LONDON — No award was bestowed for best play at the 45th annual Evening Standard Drama Awards Monday while new British tuner “Spend Spend Spend” surprisingly trumped “The Lion King” for best tuner.
The Disney screen-to-stage spectacular did not go unrewarded: Director Julie Taymor’s extravagant vision took the ultimate prize as theatrical event of the year, enabling the British judging panel to go the chauvinistic route in honoring dark-horse candidate “Spend Spend Spend.”
“This makes an enormous difference to us,” said Barbara Dickson, the show’s star, in accepting the prize at the lunchtime ceremony at the Savoy Hotel. “We haven’t actually had full houses up to now.”
“This will actually mean something,” Dickson added — though whether it will or not is up for grabs in a country where awards matter far less than they do in the U.S.
The best actor win for “The Real Thing” leading man Stephen Dillane will no doubt help that show’s imminent stand on Broadway, where the Tom Stoppard revival opens April 17.
Dillane accepted his prize via pre-recorded video, since he is in Poland filming a TV version of “Anna Karenina” for Britain’s Channel 4.
The best actress prize went to Janie Dee, whose show-stopping turn as a humanized robot in Alan Ayckbourn’s “Comic Potential” has been drawing thin crowds.
Best director went to Trevor Nunn for two National Theater revivals, “Summerfolk” and “The Merchant of Venice,” while Tim Hatley was named best designer for three plays: “Suddenly Last Summer,” “Sleep With Me” and “The Darker Face of the Earth.”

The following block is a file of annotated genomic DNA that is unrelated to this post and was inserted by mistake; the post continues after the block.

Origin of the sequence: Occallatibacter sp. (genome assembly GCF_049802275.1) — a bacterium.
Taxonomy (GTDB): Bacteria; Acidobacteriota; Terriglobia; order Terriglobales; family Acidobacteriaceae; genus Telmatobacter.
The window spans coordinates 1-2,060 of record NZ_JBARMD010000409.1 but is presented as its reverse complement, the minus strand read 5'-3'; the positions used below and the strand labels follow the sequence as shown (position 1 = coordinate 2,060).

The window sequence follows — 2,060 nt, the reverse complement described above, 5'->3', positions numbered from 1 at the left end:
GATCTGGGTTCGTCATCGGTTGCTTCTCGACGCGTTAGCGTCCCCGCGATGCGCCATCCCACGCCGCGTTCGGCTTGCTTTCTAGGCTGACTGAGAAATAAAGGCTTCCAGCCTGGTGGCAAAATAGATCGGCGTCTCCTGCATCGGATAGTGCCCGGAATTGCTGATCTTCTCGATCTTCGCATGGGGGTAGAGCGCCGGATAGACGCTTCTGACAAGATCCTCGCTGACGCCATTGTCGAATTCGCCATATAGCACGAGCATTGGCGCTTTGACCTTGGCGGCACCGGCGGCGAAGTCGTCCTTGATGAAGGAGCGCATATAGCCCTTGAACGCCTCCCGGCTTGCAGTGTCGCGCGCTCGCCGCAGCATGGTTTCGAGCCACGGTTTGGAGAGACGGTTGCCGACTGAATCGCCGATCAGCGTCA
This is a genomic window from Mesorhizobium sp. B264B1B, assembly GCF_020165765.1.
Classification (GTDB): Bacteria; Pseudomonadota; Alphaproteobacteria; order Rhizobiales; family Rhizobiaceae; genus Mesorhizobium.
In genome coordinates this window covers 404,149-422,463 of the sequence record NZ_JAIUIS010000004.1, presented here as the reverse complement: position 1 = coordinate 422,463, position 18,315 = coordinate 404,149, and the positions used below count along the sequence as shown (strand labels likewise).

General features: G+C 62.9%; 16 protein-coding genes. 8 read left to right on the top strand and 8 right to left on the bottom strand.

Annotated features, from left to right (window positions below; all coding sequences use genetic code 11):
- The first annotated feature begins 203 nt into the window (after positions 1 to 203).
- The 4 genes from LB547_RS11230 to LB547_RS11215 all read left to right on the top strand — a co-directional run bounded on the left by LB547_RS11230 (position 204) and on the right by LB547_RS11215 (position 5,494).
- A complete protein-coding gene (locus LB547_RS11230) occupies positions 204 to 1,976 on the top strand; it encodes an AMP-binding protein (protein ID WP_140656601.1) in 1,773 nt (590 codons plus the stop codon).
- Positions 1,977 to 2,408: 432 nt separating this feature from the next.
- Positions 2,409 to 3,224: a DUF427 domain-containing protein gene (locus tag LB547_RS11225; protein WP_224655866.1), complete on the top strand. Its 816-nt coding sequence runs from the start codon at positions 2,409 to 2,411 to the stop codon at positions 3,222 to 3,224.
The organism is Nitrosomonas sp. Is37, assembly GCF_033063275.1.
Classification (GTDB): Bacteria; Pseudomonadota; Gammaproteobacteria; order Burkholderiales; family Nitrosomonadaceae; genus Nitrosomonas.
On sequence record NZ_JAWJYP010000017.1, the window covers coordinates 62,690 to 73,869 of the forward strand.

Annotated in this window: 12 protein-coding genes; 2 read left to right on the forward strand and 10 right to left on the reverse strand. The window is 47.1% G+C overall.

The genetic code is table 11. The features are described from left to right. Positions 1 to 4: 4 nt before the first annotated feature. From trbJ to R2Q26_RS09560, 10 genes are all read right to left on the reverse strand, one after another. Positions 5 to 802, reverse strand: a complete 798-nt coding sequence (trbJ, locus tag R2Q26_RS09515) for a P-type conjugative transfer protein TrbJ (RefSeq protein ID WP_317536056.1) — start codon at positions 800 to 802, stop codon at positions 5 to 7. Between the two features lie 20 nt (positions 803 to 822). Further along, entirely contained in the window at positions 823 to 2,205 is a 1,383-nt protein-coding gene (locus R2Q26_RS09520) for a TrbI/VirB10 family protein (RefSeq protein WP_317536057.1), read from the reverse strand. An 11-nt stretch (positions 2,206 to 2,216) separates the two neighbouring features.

For the first time ever, an American writer — Rebecca Gilman, for the Royal Court’s “The Glory of Living” — was named most promising playwright. Martin McDonagh, Conor McPherson and David Hare are among the previous recipients of the prize.
In a new category, recent drama school grad Eve Best was named outstanding newcomer for her performance as Jude Law’s incestuous sister in the Young Vic revival of “‘Tis Pity She’s a Whore.”
Belfast native Martin Rea, 20, received the special Patricia Rothermere Award, which provides tuition and subsistence for a student’s three years at drama school.
“I hope (my parents) realize now it’s not too bad being an actor,” said Rea, who is in his tenth week of classes at RADA, London’s most prestigious drama school.
Among the presenters, a poignant note was sounded by John Hurt in his tribute to Quentin Crisp, the New York-based eccentric and raconteur who died Sunday at age 90. (Hurt famously played Crisp onscreen in “The Naked Civil Servant.”)
Extolling “a man to whom in many ways I owe my career,” Hurt called English expatriate Crisp “one of the greatest philosophers who ever lived.”